© Copyright – 2015 – Athletics Illustrated
Two of Canada more capable track athletes failed to declare to Athletics Canada that they intend to compete in the 2015 Toronto Pan American Games, so they are not going.
Declaring one’s intentions is a must-do step in the qualification process. In the case of 400-metre hurdler Fawn Dorr, she simply forgot, that’s her problem. In the case of Langley’s Fiona Benson, she wasn’t running anywhere near fast enough to qualify for the 800-metre event, so it simply did not occur to her to be aware of the policy.
That is, until one month after the May 1st declaration deadline passed. Benson went from being a respectable 2:08.54 university level runner to being Canada’s fastest in one night, then she did it again three more times over the next two weeks, in an eye-popping demonstration of a breakthrough.
In all fairness to Athletics Canada, it is the athlete and coach’s responsibility to be aware of the criteria to qualify. However, in all fairness to the athlete and coach, the athlete had a breakthrough performance that no one could have predicted; that fell between two disparate dates.
Canada’s legendary 1500m runner, Kevin Sullivan, now Men’s Head Coach at the University of Michigan said, “If an athlete who had a reasonable expectation to make a team simply missed a deadline then that is on the athlete for not being more diligent in following the posted protocol. If it’s a situation where an athlete did not have a realistic expectation to make a team and therefore did not submit a declaration and subsequently had a breakout season then Athletics Canada should be allowing that athlete an opportunity to declare for a team past the deadline. At the end of the day Athletics Canada’s responsibility is to put the most competitive team on the track. The declaration date should have been later with the June 14th selection date.”
For Canadian athletes wishing to compete in global championships like the Commonwealth Games, IAAF World Championships (which include separate indoor, outdoor, mountain and cross-country championship events) and the Olympic and Pan American Games, there are several steps to take to earn nomination to the team.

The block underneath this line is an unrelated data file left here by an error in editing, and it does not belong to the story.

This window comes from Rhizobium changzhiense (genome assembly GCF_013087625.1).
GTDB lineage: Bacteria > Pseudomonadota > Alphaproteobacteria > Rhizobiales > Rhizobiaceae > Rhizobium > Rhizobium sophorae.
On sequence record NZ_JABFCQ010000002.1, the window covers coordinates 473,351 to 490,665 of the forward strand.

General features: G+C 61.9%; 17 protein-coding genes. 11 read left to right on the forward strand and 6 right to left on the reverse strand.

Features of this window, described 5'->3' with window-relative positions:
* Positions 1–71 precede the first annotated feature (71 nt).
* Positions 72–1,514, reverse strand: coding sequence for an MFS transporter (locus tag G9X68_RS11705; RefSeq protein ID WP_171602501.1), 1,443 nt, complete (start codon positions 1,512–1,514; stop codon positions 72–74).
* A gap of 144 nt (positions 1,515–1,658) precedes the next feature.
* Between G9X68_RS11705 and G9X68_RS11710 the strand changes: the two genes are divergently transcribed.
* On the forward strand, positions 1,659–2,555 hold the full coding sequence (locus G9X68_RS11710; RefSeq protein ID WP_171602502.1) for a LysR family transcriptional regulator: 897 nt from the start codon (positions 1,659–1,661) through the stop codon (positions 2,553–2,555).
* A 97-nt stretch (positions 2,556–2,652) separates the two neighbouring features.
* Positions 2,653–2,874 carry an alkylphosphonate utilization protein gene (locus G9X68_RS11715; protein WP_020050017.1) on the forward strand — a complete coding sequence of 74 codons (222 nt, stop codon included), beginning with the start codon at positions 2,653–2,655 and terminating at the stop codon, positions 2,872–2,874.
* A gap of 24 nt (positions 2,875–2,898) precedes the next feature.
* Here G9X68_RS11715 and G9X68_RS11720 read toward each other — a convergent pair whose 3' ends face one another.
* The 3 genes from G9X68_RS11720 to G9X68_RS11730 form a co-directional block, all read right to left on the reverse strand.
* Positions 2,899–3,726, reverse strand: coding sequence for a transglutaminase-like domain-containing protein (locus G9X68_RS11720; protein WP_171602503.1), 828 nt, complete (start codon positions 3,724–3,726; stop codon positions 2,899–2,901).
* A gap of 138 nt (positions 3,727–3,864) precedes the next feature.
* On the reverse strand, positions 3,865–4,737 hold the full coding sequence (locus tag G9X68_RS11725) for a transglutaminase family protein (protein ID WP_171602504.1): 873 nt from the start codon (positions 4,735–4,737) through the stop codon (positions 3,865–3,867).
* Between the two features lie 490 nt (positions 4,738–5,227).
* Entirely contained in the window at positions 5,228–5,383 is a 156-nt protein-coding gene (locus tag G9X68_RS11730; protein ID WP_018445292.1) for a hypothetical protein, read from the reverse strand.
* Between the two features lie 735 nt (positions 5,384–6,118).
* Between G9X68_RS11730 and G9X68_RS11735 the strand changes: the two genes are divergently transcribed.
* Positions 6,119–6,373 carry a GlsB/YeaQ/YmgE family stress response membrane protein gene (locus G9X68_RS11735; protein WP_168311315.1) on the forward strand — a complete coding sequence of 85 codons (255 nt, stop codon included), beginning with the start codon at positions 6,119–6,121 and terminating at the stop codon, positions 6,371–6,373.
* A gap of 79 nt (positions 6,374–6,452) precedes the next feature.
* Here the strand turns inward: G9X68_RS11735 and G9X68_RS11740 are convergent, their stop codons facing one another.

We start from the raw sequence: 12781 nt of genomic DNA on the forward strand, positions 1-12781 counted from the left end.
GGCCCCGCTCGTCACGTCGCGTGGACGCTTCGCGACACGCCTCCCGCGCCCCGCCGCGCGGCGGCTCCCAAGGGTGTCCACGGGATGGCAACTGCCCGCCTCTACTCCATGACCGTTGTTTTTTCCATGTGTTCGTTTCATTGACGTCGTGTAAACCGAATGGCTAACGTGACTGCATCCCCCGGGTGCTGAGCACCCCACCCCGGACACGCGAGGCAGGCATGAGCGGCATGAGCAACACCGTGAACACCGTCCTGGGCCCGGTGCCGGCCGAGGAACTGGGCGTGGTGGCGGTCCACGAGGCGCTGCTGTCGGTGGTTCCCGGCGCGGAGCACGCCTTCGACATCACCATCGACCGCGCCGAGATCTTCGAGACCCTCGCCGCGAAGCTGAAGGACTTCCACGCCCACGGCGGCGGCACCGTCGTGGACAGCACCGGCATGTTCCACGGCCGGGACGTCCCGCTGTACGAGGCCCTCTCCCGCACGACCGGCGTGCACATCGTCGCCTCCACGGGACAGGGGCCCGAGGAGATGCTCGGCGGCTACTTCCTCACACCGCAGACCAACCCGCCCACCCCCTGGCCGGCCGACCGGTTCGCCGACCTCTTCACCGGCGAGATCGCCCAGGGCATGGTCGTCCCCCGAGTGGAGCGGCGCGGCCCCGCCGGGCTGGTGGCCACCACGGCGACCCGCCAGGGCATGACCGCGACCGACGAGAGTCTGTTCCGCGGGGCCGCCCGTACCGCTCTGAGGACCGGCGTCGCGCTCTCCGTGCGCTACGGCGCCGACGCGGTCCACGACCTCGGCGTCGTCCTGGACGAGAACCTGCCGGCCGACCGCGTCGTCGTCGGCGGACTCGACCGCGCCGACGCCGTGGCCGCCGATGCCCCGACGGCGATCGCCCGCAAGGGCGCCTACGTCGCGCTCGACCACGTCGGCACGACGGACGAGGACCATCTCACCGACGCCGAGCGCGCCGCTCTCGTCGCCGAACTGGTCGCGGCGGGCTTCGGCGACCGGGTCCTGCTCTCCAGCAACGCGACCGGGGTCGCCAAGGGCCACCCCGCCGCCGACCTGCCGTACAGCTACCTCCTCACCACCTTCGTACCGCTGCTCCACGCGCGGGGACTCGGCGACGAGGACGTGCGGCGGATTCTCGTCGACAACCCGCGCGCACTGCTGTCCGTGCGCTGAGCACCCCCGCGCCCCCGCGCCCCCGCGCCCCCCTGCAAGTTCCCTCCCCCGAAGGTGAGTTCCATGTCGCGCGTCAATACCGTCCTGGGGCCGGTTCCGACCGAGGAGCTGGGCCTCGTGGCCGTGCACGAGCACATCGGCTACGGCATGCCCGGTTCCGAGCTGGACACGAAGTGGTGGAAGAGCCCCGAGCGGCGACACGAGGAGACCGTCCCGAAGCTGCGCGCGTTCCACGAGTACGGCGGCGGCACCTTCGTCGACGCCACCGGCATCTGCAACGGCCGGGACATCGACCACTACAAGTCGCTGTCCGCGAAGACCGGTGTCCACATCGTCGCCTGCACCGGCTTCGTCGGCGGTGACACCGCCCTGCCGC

Typically, a minimum distance, height or time must be achieved or in multi-sport events such as heptathlon and decathlon, a certain number of points must be accumulated during a single competition. Achieving these minimum benchmarks within a qualification window of time is the obvious hurdle towards qualification, however, there are several other tasks to check-off the to-do list before earning the nod.
Athletics Canada publishes the requirements well in advance so that athletes and coaches know what is required of them to qualify for their events. Some of those requirements include achieving the benchmark within the window of time that often starts on January 1st and will go into June or July – several weeks before the competition actually happens. Often the final selection date matches the final day of competition at the Canadian Championships. For example, to earn a spot on Team Canada for the 2015 Beijing World Championships, the final day of qualification is July 5th, the final day of the Canada Track and Field Championships.
The rest of the to-do list amongst other items typically includes submitting a training plan for a certain period of time, demonstrating competitive readiness, which is simply done in a race during a selected period of time and declaring one’s intention to compete.
Athletics Canada’s representative did not reply to an email inquiry about the declaration policy, however, the policy appears to have been brought in sometime during the mid-1990s towards year 2000, so is a legacy of the previous administration that was in place for 16 years.